Month: August 2015

News Posted on

Top 10 Articles of August 2015

In August, Journal of the American Revolution welcomed five new writers: Ken Daigler, Rich Wood, Travis Martin, Janet Wedge and Erin Weinman. Since our launch in January 2013, we’ve published more than 635 articles by 101 expert authors. That’s easily more than 1.5 million words about the American Revolution! Another impressive stat: The site,, has had 1.4 million unique readers […]

by Editors
People Posted on

Thomas Jefferson, Scientist

When people think about Thomas Jefferson, they think of a founding father, an advocate of liberty, and an American Patriot. But what people don’t normally think about is Thomas Jefferson’s scientific mind. Jefferson was a man who explored anything and everything that attracted his interest. He took it upon himself to value knowledge above almost […]

by Travis Martin
Food & Lifestyle Posted on

For to Cure for the Etch

Among other communicable diseases, the itch was common in military installations of the eighteenth century. Unlike smallpox and typhus, the itch was not in itself fatal, but was stressful and debilitating to soldiers and sailors on both sides of the conflict in the American Revolution. Today the distressing malady is known as scabies, “a disease […]

by Rich Wood
Postwar Politics (>1783) Posted on

General Washington’s Appeal for a Federal Government

Most professional and amateur historians of the American Revolutionary period are very aware of George Washington’s prowess as a military commander of the Continental Army, his role at the Constitutional Convention and his performance as the United States’ first chief executive.  Unfortunately, many have overlooked Washington’s significant role, while he was still commander of the […]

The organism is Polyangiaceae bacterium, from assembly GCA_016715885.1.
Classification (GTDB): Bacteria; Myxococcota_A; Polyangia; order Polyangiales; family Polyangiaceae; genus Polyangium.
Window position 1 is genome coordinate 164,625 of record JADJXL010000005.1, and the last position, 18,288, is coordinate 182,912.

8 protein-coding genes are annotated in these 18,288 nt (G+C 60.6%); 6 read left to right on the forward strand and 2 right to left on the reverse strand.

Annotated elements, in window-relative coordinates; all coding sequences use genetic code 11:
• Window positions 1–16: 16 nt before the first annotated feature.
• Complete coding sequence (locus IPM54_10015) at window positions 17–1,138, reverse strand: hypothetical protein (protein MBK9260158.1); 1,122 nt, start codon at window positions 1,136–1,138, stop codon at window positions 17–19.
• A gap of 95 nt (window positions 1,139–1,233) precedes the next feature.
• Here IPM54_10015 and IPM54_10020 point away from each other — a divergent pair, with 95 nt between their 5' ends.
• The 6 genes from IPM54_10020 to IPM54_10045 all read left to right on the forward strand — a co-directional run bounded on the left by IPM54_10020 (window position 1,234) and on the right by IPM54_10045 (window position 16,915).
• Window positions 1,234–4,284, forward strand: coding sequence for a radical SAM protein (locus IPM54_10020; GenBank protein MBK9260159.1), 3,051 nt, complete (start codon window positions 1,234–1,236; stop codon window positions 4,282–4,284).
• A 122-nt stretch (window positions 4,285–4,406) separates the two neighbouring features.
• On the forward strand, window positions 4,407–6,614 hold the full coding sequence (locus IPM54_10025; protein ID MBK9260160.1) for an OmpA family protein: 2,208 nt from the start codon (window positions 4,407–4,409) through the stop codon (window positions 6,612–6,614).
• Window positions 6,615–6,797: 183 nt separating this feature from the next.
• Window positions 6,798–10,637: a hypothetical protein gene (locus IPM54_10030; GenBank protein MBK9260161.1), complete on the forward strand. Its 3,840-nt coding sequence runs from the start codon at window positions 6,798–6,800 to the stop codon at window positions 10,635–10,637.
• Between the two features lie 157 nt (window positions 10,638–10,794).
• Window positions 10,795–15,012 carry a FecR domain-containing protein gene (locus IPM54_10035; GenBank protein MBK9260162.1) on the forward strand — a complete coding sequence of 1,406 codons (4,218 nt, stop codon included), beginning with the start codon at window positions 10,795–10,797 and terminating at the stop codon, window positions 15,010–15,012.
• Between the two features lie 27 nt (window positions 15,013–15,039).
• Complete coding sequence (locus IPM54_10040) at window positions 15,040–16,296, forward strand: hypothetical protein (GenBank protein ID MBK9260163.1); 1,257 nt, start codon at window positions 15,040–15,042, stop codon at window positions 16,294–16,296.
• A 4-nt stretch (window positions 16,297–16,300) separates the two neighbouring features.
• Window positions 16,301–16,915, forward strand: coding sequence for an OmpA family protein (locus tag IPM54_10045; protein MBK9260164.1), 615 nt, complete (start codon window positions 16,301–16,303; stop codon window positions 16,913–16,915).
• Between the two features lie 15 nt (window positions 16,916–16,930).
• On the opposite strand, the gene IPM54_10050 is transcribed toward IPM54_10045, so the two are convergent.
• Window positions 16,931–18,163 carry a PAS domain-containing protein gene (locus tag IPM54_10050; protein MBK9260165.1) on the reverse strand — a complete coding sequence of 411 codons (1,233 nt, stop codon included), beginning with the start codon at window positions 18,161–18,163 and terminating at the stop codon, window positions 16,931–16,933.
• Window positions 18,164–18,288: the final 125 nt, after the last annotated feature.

by T. J. Johnson
Interviews Posted on

Contributor Close-up: Michael Barbieri

About Michael Barbieri: A life-long Vermonter, Mike has spent forty years researching and interpreting the Revolution with a concentration on the northern theater. He has taught history at high school and college levels and has given innumerable presentations on the 18th century. In 1974, Mike helped form Whitcomb’s Rangers and subsequently based his master’s thesis […]

by Editors
People Posted on

The Shakers and the American Revolution

The Shakers reached their heyday in the nineteenth century, when they lived in orderly communities, membership swelled to five thousand believers, and many non-Shakers visited them and praised their modesty, neatness, and productivity. But Shakerism in America began against the backdrop of the Revolutionary War, and during that time the group of celibate and intensely […]

by Joseph Manca